He has theories, he says, about what might have happened and who might have killed her.

“Let me call my lawyer and see if they will let me speak with you. Call me back in five minutes.”

I call him back, this time recording the conversation through a digital dictaphone plugged into my desk phone.

He apologises. He wants to talk to me, but his lawyer says he can’t.


He explains in detail what his lawyer has said, that there’s no way he should talk to me, that according to his lawyer it’s not worth it for him, it’s too great a risk.

Then he stays on the line for 50 minutes.

If he had listened to his lawyer, he may have got off. I’m glad he was so stupid he didn’t.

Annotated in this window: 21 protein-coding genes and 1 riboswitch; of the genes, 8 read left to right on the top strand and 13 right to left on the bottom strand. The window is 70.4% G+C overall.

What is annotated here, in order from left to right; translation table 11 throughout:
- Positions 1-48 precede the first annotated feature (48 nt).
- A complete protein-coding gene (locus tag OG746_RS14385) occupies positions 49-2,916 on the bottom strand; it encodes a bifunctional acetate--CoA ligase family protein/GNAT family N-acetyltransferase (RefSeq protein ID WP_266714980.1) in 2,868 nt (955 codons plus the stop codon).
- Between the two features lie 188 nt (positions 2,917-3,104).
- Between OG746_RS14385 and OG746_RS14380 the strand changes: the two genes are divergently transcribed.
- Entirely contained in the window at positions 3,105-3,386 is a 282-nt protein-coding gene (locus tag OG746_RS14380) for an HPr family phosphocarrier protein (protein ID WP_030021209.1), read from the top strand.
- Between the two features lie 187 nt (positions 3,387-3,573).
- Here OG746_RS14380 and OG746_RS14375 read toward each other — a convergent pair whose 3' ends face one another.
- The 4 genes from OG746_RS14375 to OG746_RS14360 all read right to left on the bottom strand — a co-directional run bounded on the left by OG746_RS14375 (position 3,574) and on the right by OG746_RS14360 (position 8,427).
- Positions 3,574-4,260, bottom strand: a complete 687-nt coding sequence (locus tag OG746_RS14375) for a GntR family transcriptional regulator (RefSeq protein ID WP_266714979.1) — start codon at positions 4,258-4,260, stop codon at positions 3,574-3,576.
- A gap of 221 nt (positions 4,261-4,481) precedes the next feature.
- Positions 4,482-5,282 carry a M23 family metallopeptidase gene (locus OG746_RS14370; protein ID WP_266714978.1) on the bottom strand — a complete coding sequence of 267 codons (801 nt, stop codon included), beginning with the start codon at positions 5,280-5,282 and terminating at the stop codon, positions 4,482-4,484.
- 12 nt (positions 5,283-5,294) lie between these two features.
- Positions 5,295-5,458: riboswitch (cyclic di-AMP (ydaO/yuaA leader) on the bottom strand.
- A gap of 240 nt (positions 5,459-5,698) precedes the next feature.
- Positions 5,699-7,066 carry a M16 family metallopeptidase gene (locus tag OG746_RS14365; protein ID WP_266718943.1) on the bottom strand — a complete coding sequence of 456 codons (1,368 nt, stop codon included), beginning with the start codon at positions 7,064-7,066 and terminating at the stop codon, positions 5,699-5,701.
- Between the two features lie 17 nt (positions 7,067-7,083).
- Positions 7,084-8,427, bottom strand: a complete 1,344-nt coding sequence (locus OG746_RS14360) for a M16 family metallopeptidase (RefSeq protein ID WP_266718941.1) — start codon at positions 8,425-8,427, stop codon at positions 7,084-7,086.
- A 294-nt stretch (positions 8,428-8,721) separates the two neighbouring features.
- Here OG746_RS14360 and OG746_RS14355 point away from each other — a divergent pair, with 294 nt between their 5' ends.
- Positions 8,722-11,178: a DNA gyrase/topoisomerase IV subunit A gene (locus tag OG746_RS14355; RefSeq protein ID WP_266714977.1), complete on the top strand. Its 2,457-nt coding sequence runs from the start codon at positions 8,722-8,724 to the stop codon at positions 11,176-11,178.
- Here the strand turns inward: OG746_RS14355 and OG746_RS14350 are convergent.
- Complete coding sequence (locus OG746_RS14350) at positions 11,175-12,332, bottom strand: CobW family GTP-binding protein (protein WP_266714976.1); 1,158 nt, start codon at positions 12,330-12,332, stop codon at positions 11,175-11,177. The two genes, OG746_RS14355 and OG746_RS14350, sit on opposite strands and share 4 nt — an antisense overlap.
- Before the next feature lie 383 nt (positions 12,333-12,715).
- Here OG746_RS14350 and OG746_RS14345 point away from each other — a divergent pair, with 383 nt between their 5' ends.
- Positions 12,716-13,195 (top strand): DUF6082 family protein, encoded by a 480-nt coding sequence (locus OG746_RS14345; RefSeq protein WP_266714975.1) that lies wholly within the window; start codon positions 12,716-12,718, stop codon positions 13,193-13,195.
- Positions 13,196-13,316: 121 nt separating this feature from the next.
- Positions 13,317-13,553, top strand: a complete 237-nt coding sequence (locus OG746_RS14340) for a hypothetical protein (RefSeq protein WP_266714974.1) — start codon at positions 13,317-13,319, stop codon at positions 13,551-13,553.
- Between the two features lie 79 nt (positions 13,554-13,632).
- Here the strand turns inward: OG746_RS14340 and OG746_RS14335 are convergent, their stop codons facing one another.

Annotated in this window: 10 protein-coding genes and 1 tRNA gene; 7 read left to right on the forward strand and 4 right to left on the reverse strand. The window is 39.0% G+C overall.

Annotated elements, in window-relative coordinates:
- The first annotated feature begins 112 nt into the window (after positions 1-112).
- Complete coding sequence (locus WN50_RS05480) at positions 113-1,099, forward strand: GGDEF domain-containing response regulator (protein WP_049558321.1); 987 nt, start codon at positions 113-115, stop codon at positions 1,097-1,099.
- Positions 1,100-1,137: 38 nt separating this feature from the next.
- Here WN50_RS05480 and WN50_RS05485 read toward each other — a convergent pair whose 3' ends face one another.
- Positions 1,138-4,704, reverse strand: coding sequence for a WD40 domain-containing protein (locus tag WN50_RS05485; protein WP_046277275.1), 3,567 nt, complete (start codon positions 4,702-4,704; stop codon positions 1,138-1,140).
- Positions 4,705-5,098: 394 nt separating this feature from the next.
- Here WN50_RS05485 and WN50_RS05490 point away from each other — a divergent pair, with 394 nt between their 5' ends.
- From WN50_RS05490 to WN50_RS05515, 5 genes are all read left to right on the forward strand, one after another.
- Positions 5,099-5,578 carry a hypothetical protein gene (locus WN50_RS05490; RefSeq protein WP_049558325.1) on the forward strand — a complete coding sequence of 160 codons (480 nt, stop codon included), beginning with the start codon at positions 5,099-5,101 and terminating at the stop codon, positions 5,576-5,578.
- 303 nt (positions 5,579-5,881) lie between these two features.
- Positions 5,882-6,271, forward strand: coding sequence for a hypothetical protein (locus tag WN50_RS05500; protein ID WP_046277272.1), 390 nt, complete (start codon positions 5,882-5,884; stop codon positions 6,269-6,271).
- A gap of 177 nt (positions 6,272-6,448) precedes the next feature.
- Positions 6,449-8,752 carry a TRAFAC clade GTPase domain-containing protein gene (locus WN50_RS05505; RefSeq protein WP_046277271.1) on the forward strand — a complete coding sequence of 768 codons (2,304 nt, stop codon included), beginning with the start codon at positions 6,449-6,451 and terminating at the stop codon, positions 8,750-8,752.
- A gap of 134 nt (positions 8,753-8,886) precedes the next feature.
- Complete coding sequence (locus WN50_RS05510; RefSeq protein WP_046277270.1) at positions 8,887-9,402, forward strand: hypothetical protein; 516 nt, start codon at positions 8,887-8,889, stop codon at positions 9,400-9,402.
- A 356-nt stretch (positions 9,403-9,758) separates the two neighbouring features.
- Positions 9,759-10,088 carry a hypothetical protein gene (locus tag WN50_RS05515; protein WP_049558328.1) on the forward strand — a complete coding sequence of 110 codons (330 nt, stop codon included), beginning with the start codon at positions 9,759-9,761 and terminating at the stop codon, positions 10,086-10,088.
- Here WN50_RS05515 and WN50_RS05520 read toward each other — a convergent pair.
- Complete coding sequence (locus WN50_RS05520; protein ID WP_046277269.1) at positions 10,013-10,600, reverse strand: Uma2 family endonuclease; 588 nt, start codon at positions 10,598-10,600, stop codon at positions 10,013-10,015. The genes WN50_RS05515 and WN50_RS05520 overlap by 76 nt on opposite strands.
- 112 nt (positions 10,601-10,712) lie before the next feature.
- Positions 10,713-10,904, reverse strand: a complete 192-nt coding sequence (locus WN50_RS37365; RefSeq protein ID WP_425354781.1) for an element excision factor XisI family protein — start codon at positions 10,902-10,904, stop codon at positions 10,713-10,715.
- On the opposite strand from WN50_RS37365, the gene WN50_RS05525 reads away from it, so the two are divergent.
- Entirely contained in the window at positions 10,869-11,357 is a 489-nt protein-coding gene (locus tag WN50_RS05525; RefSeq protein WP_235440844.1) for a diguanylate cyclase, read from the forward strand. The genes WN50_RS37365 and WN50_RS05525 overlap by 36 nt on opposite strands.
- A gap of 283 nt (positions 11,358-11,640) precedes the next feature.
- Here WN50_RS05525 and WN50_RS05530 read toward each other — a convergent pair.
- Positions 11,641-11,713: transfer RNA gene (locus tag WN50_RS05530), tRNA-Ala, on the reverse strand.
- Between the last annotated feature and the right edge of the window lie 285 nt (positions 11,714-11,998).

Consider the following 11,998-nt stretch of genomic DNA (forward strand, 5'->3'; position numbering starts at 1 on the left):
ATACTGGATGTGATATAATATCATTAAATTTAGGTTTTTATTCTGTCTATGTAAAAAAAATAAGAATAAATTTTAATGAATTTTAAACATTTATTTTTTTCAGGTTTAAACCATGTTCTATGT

His ex-wife – towards whom it is clear, to my mind, he still harbours a lot of ill will – was most likely assassinated by Chinese hitmen sent to New Zealand under the command of a slighted military officer.

“He put a contract out on her in China,” he tells me.

“He’s got contacts, an old boys’ network. For him to have someone reach out in New Zealand, it’s just too easy.”

Then there’s this “Maori woman”, he says, who had visited Fan to buy some jewellery Fan sold through Trade Me from her home in Miramar. Maybe she’d done it.

Maybe it was OJ?

His dead wife is a “career criminal” he alleges, she had been having affairs while they were married, she is a fraud, she was in the country illegally, she lies about her age, she drives without a licence, she was violent and had beaten him with a lamp, a broom, a beer bottle.

She would rub his nose in the fact she had a new boyfriend, he says.

He had used her passwords to access her computer and “found out that she had way more lovers than I ever thought … this woman just kept a catalogue of her conquests”.